After going on my unofficial visit to Purdue, I kind of knew it was the place for me. The coaching staff was so nice and friendly and I loved all the players, and it provided a great school for me and for my major which is animal sciences.

— Sabrina Blount

The varsity soccer team was Regional Finalists last year and Blount was awarded district Defensive MVP. The year, the team was district champions and made it to the third round of playoffs where they lost to Dripping Springs. Blount was awarded this year’s 25-5A district MVP, team MVP and named top scorer on the team. All of the coaches in the district come together at the end of the season and nominate people for the awards. Blount’s coach nominated her to be district MVP, and the other coaches voted on her too.

“It was a huge honor to be nominated and I was really excited,” Blount said. 

As for her other passion, agriculture, Blount was introduced to it by her Floral Design teacher, Shannon Butler. The more she participated, the more involved and passionate she became about it.

“I decided to pursue a future in agriculture because, with every bit I got involved in FFA, I gained a deeper passion for agriculture,” Blount said. “FFA does take up a lot of my time, but it is so rewarding. I was able to get paid for selling my lamb for market production and was able to travel and compete in state competitions for public speaking events and career development events. There is so much fun to have in FFA and the people in it make it so enjoyable.”

Blount has had many accomplishments over the years in regards to FFA, ranging from showing her sheep to public speaking. This year at the Williamson County show, she placed first in her weight class with her Southdown sheep.

“I was really surprised to win my class at county because it was my first year showing, so I was so excited,” Blount said.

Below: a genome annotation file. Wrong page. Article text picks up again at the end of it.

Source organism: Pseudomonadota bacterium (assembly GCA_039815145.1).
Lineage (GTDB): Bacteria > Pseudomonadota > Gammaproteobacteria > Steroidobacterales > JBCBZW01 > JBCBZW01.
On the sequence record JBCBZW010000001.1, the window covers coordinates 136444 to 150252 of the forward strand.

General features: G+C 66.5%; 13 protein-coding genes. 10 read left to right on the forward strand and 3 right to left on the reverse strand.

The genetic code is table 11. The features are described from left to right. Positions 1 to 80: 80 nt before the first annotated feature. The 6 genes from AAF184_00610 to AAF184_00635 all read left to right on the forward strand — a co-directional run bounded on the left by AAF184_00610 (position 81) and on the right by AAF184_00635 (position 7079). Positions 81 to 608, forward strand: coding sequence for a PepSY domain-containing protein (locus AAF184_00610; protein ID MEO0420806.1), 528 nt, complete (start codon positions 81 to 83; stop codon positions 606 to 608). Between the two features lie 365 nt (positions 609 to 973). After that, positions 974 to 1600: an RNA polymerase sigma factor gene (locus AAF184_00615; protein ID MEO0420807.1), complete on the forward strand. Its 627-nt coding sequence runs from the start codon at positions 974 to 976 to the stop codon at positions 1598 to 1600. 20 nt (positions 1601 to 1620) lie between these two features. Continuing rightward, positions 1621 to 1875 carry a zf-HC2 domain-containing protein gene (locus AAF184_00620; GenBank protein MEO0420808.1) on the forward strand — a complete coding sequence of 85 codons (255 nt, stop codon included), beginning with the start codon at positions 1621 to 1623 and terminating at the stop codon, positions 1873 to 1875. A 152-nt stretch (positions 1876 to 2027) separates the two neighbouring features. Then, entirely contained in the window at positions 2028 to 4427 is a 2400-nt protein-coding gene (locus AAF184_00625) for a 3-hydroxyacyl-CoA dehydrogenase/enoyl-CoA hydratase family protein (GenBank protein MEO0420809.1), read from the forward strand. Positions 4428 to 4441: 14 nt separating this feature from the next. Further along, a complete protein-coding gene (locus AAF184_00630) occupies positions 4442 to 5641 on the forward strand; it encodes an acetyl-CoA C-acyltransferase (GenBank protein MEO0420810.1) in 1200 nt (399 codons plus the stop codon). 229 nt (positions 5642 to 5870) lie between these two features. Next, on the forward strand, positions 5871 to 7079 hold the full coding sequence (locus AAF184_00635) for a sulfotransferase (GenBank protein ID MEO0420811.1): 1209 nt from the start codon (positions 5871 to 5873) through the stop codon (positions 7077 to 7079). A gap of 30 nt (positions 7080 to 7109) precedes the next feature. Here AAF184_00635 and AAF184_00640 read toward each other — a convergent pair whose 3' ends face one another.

On Apri 2, Blount won first place in the public speaking contest in area, in which she had to make a speech about FFA and agriculture. She also placed ninth overall in Area XII in Milk Quality, out of 200 kids and the team got third. There were 30 teams in area and the top three from each area went to state on April 28. Blount has advanced to state for the past two years, and she went this year as well, in which her team placed 34th out of 60 teams.

“My favorite thing about the agriculture competitions is definitely hanging out with my teams and my teachers,” Blount said. “Most of the time,4 we have to travel for the competitions and the car rides to and from are always so fun.”

According to Blount, soccer will always be her one true passion, whereas Agriculture is more of a professional passion. Blount said that in order to be a successful soccer player, one must always be on time for practice, work out, be dedicated and most of all, take responsibility. She will use these skills as she moves on to college studying Animal Sciences.

“Give it your all and make sure you put in the work outside of your team atmosphere because that’s when you get individually better,” Blount said.